Photo by Courtney Pedroza | Getty Images/pool photo
The Arizona Senate will release its long-awaited and repeatedly delayed election “audit” report to the public on Sept. 24.
Senate President Karen Fann and Senate Judiciary Committee Chairman Warren Petersen, who jointly issued the subpoenas that initiated the review of the 2020 general election in Maricopa County, will receive the report on the Senate floor at 1 p.m. that day, which will be followed by a hearing about the findings.
Although Fann has said the goal is to restore voters’ confidence in the electoral process, she hired Cyber Ninjas, an unknown cybersecurity firm with no experience in auditing or elections that is run by Doug Logan, a man who espoused debunked election conspiracy theories alleging Donald Trump really won the 2020 election in Arizona and elsewhere.
The resulting “audit” was funded almost entirely by pro-Trump groups and figures, including those who have sought to overturn the 2020 election. Elections experts have said there is no reason to believe the results of the election review will be credible, given the circumstances.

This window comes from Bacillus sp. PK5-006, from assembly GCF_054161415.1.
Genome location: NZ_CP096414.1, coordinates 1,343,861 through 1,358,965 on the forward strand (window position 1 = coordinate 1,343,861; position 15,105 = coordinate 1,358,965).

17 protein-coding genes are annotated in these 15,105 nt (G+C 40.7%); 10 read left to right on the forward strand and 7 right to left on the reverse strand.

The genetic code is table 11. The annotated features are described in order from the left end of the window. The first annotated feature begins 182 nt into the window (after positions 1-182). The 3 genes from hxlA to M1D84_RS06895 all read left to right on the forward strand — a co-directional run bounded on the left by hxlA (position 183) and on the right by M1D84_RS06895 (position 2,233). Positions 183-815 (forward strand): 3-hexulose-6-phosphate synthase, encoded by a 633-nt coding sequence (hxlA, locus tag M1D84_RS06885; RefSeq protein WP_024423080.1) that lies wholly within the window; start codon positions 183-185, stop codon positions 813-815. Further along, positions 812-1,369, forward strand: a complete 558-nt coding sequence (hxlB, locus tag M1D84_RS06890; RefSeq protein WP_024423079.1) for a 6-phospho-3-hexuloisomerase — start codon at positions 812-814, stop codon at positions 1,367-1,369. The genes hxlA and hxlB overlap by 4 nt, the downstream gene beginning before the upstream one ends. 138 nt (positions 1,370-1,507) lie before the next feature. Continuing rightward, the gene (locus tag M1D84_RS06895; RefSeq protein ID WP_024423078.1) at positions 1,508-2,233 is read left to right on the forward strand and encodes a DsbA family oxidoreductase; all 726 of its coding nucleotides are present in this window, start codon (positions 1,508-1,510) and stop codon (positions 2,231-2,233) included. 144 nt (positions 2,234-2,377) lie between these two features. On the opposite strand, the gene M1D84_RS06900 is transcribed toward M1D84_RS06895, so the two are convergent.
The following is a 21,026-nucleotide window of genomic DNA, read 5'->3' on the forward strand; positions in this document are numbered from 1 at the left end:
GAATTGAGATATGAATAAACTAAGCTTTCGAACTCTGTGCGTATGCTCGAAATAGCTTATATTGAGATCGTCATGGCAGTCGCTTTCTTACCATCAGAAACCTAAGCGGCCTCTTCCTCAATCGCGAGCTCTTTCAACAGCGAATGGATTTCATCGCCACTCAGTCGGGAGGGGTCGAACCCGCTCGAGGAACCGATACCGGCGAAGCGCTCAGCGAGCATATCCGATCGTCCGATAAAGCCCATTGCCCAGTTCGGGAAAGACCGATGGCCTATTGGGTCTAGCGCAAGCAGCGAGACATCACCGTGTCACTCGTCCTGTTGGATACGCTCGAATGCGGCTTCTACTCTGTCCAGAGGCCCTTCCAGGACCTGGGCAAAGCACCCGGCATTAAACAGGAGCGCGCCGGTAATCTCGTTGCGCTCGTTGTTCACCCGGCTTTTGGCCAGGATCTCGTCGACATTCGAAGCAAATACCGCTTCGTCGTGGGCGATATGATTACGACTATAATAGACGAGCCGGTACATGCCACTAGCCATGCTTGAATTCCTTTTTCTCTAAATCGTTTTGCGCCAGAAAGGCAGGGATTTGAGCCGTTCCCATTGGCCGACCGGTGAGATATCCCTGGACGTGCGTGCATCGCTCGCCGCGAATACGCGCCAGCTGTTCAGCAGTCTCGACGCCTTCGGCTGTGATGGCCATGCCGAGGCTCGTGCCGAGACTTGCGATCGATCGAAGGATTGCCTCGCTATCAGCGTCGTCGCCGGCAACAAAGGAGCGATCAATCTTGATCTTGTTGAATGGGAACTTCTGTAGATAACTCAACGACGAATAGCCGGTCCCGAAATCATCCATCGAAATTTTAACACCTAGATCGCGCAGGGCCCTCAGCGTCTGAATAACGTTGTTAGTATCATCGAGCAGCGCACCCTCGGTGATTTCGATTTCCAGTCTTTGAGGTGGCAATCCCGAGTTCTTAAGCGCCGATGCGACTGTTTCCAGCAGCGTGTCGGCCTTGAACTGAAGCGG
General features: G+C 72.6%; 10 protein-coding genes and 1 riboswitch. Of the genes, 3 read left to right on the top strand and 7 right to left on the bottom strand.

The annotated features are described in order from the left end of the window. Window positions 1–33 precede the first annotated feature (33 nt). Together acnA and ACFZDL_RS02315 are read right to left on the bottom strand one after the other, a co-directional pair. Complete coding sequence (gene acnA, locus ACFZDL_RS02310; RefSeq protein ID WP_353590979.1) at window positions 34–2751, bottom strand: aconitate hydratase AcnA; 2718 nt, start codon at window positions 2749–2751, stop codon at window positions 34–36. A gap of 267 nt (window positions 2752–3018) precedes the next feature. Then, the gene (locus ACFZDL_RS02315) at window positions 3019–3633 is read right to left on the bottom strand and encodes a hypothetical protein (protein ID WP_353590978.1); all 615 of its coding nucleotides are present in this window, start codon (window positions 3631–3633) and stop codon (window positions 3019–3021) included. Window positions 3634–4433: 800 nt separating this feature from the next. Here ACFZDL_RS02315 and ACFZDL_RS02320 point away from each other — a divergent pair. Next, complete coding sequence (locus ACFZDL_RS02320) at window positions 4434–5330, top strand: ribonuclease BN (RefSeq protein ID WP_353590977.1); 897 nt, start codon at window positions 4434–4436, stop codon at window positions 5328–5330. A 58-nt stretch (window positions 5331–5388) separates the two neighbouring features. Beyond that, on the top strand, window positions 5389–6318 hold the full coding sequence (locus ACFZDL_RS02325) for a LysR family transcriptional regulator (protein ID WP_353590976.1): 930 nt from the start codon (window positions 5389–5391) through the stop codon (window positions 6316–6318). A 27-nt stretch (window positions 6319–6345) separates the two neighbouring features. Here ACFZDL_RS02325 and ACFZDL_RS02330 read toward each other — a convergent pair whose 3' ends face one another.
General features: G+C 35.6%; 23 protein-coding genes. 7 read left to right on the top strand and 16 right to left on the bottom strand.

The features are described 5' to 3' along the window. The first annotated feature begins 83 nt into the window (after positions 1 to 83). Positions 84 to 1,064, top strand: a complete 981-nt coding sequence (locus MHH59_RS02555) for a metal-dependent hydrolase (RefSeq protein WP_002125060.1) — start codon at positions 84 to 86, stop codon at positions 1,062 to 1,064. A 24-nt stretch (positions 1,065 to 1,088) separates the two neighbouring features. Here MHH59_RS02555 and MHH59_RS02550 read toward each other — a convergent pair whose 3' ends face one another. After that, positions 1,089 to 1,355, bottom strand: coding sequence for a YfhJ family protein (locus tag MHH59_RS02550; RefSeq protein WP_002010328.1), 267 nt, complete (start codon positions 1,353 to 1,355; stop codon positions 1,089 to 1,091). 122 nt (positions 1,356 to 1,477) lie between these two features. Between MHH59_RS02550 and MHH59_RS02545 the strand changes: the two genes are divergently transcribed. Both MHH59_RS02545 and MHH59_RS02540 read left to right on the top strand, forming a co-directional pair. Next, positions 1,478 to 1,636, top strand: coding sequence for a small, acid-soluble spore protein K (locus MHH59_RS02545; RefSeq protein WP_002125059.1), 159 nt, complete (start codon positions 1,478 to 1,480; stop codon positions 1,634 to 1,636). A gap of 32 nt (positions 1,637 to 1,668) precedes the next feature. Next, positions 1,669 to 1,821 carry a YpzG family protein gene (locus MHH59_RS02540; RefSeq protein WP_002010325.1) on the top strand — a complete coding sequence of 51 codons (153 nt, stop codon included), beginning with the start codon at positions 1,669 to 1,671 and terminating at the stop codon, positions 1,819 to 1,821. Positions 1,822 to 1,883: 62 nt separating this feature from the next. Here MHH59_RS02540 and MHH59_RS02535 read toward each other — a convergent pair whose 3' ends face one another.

The election review and the report of its findings have been beset by repeated delays since Fann hired Cyber Ninjas in late March. The audit began on April 23, and the final report was originally scheduled to come out in May. But the review itself dragged on for months, ending in late July.
Audit team leader Doug Logan, CEO of the Florida-based company Cyber Ninjas, planned to submit his draft report, or at least part of it, on Aug. 23. But the report was delayed after Logan and two other members of his five-person team contracted COVID-19. Audit spokesman Randy Pullen later said the audit team would submit its report this week, likely by Thursday.
The plan was for the Senate to review the draft report for accuracy and to recommend changes before releasing it to the public. As of Thursday morning, Pullen said the team hadn’t submitted its draft report to the Senate.
This week, Fann has also ordered Cyber Ninjas to turn over “audit” documents that are public records, including all documents and communications related to the planning, performance and execution of the so-called audit, all policies and procedures used for the audit, documents pertaining to funding and staffing, “and all records that are reasonably necessary or appropriate to maintain an accurate knowledge of activities concerning the 2020 Maricopa County election audit.”
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